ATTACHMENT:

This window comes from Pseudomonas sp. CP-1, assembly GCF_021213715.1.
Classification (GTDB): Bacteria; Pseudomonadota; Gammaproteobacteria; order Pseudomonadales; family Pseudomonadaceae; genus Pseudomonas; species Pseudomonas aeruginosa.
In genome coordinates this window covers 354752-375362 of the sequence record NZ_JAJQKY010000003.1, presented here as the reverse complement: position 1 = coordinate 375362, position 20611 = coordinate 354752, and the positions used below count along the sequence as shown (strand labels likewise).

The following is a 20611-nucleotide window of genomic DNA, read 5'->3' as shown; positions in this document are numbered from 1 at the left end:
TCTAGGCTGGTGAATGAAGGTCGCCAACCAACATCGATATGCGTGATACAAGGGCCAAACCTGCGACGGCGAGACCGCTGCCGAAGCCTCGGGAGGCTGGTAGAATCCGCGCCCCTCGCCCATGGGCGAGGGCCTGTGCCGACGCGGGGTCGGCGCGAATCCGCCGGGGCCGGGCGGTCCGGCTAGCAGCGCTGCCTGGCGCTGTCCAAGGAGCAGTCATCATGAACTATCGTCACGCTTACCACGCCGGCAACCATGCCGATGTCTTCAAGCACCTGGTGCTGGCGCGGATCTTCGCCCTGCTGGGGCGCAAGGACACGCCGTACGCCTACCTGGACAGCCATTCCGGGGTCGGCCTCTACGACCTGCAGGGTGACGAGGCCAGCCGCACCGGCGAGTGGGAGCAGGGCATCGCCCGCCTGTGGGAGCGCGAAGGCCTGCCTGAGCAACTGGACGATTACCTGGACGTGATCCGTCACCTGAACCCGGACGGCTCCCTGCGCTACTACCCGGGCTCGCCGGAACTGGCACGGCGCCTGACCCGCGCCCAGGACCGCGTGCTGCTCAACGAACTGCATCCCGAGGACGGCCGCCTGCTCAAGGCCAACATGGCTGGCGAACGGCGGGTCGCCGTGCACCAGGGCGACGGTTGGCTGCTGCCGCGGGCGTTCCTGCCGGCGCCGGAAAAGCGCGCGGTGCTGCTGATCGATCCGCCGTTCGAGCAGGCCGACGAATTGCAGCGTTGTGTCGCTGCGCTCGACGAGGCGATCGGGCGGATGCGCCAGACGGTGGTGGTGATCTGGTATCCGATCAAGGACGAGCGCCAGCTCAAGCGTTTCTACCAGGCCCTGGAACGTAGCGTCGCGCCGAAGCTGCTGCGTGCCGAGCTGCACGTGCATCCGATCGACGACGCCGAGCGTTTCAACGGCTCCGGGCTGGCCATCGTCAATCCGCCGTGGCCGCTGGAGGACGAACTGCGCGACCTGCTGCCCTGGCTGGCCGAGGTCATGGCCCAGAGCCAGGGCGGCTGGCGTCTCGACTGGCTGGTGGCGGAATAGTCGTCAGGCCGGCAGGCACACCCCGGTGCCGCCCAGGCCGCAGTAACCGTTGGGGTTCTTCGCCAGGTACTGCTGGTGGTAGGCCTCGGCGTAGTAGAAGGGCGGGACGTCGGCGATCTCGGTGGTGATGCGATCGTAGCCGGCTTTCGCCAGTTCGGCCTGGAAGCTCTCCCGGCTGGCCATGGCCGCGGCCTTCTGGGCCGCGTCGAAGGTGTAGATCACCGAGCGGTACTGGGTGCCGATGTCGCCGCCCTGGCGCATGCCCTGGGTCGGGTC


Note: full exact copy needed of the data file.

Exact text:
This window comes from Pseudomonas sp. CP-1, assembly GCF_021213715.1.
Classification (GTDB): Bacteria; Pseudomonadota; Gammaproteobacteria; order Pseudomonadales; family Pseudomonadaceae; genus Pseudomonas; species Pseudomonas aeruginosa.
In genome coordinates this window covers 354752-375362 of the sequence record NZ_JAJQKY010000003.1, presented here as the reverse complement: position 1 = coordinate 375362, position 20611 = coordinate 354752, and the positions used below count along the sequence as shown (strand labels likewise).

The following is a 20611-nucleotide window of genomic DNA, read 5'->3' as shown; positions in this document are numbered from 1 at the left end:
TCTAGGCTGGTGAATGAAGGTCGCCAACCAACATCGATATGCGTGATACAAGGGCCAAACCTGCGACGGCGAGACCGCTGCCGAAGCCTCGGGAGGCTGGTAGAATCCGCGCCCCTCGCCCATGGGCGAGGGCCTGTGCCGACGCGGGGTCGGCGCGAATCCGCCGGGGCCGGGCGGTCCGGCTAGCAGCGCTGCCTGGCGCTGTCCAAGGAGCAGTCATCATGAACTATCGTCACGCTTACCACGCCGGCAACCATGCCGATGTCTTCAAGCACCTGGTGCTGGCGCGGATCTTCGCCCTGCTGGGGCGCAAGGACACGCCGTACGCCTACCTGGACAGCCATTCCGGGGTCGGCCTCTACGACCTGCAGGGTGACGAGGCCAGCCGCACCGGCGAGTGGGAGCAGGGCATCGCCCGCCTGTGGGAGCGCGAAGGCCTGCCTGAGCAACTGGACGATTACCTGGACGTGATCCGTCACCTGAACCCGGACGGCTCCCTGCGCTACTACCCGGGCTCGCCGGAACTGGCACGGCGCCTGACCCGCGCCCAGGACCGCGTGCTGCTCAACGAACTGCATCCCGAGGACGGCCGCCTGCTCAAGGCCAACATGGCTGGCGAACGGCGGGTCGCCGTGCACCAGGGCGACGGTTGGCTGCTGCCGCGGGCGTTCCTGCCGGCGCCGGAAAAGCGCGCGGTGCTGCTGATCGATCCGCCGTTCGAGCAGGCCGACGAATTGCAGCGTTGTGTCGCTGCGCTCGACGAGGCGATCGGGCGGATGCGCCAGACGGTGGTGGTGATCTGGTATCCGATCAAGGACGAGCGCCAGCTCAAGCGTTTCTACCAGGCCCTGGAACGTAGCGTCGCGCCGAAGCTGCTGCGTGCCGAGCTGCACGTGCATCCGATCGACGACGCCGAGCGTTTCAACGGCTCCGGGCTGGCCATCGTCAATCCGCCGTGGCCGCTGGAGGACGAACTGCGCGACCTGCTGCCCTGGCTGGCCGAGGTCATGGCCCAGAGCCAGGGCGGCTGGCGTCTCGACTGGCTGGTGGCGGAATAGTCGTCAGGCCGGCAGGCACACCCCGGTGCCGCCCAGGCCGCAGTAACCGTTGGGGTTCTTCGCCAGGTACTGCTGGTGGTAGGCCTCGGCGTAGTAGAAGGGCGGGACGTCGGCGATCTCGGTGGTGATGCGATCGTAGCCGGCTTTCGCCAGTTCGGCCTGGAAGCTCTCCCGGCTGGCCATGGCCGCGGCCTTCTGGGCCGCGTCGAAGGTGTAGATCACCGAGCGGTACTGGGTGCCGATGTCGCCGCCCTGGCGCATGCCCTGGGTCGGGTC